The volume of industrial and logistics real estate deals in Germany dropped by more than a fifth in the first six months of 2019, according to new research from Colliers.
The international advisory firm said that €2.5 bn of transactions took place in H1, constituting a fall of almost 22% year-on-year and an 11% fall compared to the five-year H1 average. Gross prime yields also fell to 4.35%, it said.
Industrial and logistics investment is currently experiencing a severe supply bottleneck, Colliers claimed. Demand for industrial properties remains high, with the asset class accounting for almost one third - around €769 mln - of the total transaction volume in H1.
Portfolio deals accounted for 38% - around €953 mln - of the total transaction volume, down from roughly 56% on last year. Only one high-volume portfolio deal was signed in Q2, which was a joint venture between British asset manager GreenOak Real Estate, Apeiron and a Korean investor, for three logistics properties in Eastern Bavaria, Karlsruhe and Dortmund, worth around €350 mln.
Yields fell another five basis points over the course of the first half of the year and may level off at slightly above 4% towards the end of the year, the research predicts.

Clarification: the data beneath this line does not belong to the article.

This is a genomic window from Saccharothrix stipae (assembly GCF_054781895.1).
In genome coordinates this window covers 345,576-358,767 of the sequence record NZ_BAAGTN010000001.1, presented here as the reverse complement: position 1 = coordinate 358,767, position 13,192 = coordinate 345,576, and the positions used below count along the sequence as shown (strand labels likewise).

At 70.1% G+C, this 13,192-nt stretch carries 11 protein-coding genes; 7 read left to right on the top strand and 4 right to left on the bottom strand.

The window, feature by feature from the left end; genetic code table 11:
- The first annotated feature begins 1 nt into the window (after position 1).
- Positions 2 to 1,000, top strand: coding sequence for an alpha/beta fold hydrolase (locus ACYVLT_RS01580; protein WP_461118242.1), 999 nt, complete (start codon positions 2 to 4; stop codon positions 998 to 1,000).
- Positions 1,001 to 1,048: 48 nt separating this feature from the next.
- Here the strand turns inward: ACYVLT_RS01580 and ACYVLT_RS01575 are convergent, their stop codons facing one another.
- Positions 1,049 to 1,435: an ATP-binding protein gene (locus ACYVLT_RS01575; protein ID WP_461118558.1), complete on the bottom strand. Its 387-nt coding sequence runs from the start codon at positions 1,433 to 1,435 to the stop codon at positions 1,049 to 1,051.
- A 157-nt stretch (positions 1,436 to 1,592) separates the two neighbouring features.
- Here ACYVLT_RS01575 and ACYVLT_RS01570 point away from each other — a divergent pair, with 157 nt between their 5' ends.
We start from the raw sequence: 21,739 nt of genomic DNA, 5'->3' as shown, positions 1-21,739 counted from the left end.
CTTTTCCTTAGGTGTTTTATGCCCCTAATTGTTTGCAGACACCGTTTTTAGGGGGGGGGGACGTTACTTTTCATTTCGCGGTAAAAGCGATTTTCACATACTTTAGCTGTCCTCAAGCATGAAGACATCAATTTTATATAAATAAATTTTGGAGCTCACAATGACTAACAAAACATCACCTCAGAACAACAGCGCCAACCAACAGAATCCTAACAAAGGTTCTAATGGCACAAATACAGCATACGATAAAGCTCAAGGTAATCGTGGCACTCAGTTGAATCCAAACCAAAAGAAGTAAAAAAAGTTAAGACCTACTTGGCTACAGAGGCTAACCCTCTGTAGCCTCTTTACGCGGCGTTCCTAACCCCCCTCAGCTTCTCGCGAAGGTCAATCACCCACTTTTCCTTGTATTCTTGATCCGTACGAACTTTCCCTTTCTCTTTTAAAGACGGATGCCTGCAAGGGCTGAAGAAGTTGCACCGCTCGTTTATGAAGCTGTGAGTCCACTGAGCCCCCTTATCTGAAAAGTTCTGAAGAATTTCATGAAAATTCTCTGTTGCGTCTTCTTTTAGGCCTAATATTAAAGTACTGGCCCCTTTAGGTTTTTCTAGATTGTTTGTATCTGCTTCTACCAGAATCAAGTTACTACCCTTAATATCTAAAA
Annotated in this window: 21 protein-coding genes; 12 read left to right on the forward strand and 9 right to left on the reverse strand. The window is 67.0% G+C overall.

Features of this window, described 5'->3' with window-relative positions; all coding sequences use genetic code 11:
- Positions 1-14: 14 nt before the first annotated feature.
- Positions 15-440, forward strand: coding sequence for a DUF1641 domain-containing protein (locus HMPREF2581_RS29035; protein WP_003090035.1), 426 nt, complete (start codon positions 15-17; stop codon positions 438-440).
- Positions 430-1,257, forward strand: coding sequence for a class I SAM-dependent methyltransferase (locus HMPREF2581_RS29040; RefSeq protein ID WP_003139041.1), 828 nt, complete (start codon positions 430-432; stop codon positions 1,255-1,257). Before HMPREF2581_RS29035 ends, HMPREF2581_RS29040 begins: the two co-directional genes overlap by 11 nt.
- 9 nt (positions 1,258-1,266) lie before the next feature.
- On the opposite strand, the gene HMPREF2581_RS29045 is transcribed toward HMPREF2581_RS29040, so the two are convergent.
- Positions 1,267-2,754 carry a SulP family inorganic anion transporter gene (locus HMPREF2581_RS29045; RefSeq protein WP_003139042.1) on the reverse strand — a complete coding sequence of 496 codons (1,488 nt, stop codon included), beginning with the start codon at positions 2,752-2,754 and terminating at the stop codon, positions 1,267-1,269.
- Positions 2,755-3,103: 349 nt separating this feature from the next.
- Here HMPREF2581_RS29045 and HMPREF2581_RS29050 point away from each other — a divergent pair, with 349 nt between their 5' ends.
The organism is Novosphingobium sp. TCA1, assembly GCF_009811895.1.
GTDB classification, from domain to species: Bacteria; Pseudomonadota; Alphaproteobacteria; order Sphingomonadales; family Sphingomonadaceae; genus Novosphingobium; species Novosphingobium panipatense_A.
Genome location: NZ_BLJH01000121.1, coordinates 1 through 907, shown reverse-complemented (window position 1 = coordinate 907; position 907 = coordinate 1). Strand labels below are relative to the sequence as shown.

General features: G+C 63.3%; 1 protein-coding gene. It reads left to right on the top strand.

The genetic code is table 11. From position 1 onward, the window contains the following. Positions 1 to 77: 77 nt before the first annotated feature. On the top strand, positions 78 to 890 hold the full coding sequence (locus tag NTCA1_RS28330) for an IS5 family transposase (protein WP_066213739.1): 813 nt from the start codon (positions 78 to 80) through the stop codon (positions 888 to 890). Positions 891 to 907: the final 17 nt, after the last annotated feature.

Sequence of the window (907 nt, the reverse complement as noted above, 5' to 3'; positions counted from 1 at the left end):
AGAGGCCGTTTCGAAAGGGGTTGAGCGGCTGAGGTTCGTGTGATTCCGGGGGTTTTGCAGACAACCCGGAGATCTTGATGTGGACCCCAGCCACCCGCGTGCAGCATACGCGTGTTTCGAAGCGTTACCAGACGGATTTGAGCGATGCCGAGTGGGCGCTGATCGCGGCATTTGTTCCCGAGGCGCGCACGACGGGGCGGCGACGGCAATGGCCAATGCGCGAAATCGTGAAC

Despite the subdued conditions, industrial and logistics properties in Germany remained popular with foreign investors in H1, accounting for €1.5 bn - or roughly 61% of the total transaction volume in H1 - similar to the previous year’s results. Investors from the UK (€796 mln) lead the pack by some distance, followed by Asia (€250 mln), the US (€197 mln) and France (€110 mln).
Meanwhile, the e-commerce boom means demand for German logistics assets continues to grow. The yield spread between office and logistics assets currently sits at just over 100 basis points, making industrial an attractive alternative.
Hubert Reck, head of industrial and logistics Investment at Colliers International Deutschland, said: ‘The bottleneck we are seeing when it comes to German logistics assets, particularly core and core-plus assets, is causing investors to turn to alternatives even if doing so entails higher risk.
‘We expect demand in this segment to rise over the next few years, particularly for light industrial assets, the majority of which are located in the vicinity of urban centres and are already becoming increasingly popular among investors.
‘High demand for core products continues to be confronted with very limited supply. An end to yield compression in the logistics sector is not yet in sight.’